The use of ABC score in activation of massive transfusion: The yin and the yang

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Abstract

BACKGROUND

Hemorrhage is the most common cause of early death in trauma patients. Massive transfusion protocols (MTPs) have been designed to accelerate the release of blood products but can result in waste if activated inappropriately. The Assessment of Blood Consumption (ABC) score has become a widely accepted score for MTP activation. In this study, we compared the use of ABC criteria to physician judgment in MTP activation.

METHODS

Adult trauma patients treated at University of Louisville Trauma Center from January 2016 to December 2016 were studied. Activation via ABC score was assessed retrospectively from emergency department (ED) data. Location, timing of activation, percent of patients using more than 5 units of packed red blood cells, amount of product waste, factors associated with early activation by physicians, and mortality were analyzed.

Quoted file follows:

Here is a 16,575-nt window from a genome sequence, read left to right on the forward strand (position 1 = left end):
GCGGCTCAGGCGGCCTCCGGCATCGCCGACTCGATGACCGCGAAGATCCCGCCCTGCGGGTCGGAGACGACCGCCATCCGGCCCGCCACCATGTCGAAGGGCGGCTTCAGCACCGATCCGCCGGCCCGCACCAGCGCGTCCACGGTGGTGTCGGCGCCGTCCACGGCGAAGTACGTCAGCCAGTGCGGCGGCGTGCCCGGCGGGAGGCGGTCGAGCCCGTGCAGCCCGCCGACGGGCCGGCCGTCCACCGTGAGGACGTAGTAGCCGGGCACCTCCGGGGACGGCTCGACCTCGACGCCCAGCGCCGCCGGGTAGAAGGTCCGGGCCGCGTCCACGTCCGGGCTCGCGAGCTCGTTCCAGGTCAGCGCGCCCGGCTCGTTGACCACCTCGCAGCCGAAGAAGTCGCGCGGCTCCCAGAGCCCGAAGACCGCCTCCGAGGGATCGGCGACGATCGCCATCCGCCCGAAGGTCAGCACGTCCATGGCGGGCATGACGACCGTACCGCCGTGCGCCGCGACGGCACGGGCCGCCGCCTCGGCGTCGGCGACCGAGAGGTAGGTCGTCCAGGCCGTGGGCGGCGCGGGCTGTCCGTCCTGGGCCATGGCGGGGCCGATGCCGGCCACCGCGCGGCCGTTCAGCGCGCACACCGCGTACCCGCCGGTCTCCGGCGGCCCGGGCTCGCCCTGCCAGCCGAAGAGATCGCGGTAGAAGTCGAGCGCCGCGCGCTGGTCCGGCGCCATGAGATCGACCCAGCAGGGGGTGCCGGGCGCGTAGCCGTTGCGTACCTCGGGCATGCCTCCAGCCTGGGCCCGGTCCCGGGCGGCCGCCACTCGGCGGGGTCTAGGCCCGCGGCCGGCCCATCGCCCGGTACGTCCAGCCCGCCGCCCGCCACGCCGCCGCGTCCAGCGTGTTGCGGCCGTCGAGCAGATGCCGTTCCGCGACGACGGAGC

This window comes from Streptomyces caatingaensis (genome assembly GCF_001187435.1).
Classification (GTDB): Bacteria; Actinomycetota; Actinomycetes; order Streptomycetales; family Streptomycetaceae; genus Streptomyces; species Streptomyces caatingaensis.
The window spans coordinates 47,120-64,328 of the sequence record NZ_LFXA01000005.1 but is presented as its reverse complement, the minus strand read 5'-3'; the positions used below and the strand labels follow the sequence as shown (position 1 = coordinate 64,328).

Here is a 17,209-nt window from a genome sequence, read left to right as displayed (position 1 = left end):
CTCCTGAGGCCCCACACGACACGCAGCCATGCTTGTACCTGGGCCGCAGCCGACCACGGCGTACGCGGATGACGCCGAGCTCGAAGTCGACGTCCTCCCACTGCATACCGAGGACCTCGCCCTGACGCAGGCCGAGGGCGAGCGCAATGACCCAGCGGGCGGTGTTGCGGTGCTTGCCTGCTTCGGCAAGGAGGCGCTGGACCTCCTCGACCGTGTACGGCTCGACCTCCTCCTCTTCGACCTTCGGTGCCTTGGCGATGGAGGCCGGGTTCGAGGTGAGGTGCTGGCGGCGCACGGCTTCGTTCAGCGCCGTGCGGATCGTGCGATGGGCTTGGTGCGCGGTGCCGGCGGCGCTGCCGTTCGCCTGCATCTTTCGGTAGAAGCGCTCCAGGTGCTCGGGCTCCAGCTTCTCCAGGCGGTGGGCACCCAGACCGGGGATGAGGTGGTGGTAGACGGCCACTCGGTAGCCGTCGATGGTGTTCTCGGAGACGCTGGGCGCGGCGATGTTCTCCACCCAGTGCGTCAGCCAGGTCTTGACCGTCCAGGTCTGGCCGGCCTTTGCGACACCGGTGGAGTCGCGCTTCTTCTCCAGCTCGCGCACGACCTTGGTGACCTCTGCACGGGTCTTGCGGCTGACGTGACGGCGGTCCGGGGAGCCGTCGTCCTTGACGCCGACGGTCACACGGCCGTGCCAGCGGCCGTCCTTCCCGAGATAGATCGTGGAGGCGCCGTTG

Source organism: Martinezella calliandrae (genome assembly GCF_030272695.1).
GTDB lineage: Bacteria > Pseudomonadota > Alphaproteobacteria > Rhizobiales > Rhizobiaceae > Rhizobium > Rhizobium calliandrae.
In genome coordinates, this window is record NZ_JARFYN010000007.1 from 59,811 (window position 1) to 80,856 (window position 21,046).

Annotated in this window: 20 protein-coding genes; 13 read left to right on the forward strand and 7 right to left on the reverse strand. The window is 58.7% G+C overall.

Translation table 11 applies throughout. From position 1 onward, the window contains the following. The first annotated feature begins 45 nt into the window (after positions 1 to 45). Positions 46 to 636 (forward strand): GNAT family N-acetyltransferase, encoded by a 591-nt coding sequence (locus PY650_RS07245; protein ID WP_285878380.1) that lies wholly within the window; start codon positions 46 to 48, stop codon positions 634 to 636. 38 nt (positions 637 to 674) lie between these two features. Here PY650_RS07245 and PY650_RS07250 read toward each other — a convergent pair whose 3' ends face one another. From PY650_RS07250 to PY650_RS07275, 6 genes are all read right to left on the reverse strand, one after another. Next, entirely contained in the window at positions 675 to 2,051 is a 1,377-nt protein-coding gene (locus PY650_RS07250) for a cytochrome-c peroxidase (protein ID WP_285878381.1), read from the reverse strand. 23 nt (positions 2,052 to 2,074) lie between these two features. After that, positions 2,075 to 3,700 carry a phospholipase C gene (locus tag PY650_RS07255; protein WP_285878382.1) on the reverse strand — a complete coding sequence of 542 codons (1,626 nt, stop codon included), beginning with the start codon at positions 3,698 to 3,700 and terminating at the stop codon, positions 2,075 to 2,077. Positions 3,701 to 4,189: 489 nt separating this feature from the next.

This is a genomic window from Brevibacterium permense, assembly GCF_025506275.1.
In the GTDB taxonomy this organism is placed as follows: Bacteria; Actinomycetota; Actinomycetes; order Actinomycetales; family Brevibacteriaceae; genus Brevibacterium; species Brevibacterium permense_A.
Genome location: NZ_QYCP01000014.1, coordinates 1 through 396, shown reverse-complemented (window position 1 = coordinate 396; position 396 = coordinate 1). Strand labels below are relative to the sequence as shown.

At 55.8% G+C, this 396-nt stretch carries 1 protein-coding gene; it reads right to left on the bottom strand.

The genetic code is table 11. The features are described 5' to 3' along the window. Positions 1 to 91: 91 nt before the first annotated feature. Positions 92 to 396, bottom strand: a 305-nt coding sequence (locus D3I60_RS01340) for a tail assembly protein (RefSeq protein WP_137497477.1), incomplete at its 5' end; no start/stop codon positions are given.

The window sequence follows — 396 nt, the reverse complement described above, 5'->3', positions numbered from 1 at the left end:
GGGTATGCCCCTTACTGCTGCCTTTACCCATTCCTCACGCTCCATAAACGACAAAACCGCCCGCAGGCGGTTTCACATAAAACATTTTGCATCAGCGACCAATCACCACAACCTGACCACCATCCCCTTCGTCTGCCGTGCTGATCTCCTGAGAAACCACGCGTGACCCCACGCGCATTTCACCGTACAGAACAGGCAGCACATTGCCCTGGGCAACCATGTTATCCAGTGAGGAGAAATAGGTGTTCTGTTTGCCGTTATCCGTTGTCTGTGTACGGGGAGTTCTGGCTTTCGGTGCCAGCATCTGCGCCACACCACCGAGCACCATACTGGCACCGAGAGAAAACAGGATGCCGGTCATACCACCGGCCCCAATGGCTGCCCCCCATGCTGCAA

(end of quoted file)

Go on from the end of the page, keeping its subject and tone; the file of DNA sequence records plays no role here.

RESULTS

Three thousand four hundred twenty-one patients were included in this study. Only 33% of the patients who would have had MTP activation based on the ABC criteria used more than 5 units of blood products within 24 hours of admission compared with 65% of the patients in whom clinical judgment was used. Seventy-six percent of all MTP activations from clinical judgment would have been activated by the ABC criteria in the ED. Fifty-five percent of all MTP activations via clinical judgment were activated in the operating room and 41% in the ED. Eighty-one percent of activations that occurred in the operating room by physician judgment could have been activated earlier in the ED if the ABC criteria had been used. However, ABC score can lead to higher potential fresh frozen plasma waste (588 vs. 84 units) compared with physician judgment.

CONCLUSIONS

The ABC criteria overestimate need for massive transfusion and can lead to increased product waste compared with physician judgment, but its use leads to earlier MTP activation. Criteria to trigger MT activation should rely on both clinical acumen and validated prediction tools.

LEVEL OF EVIDENCE

Prognostic, level III.

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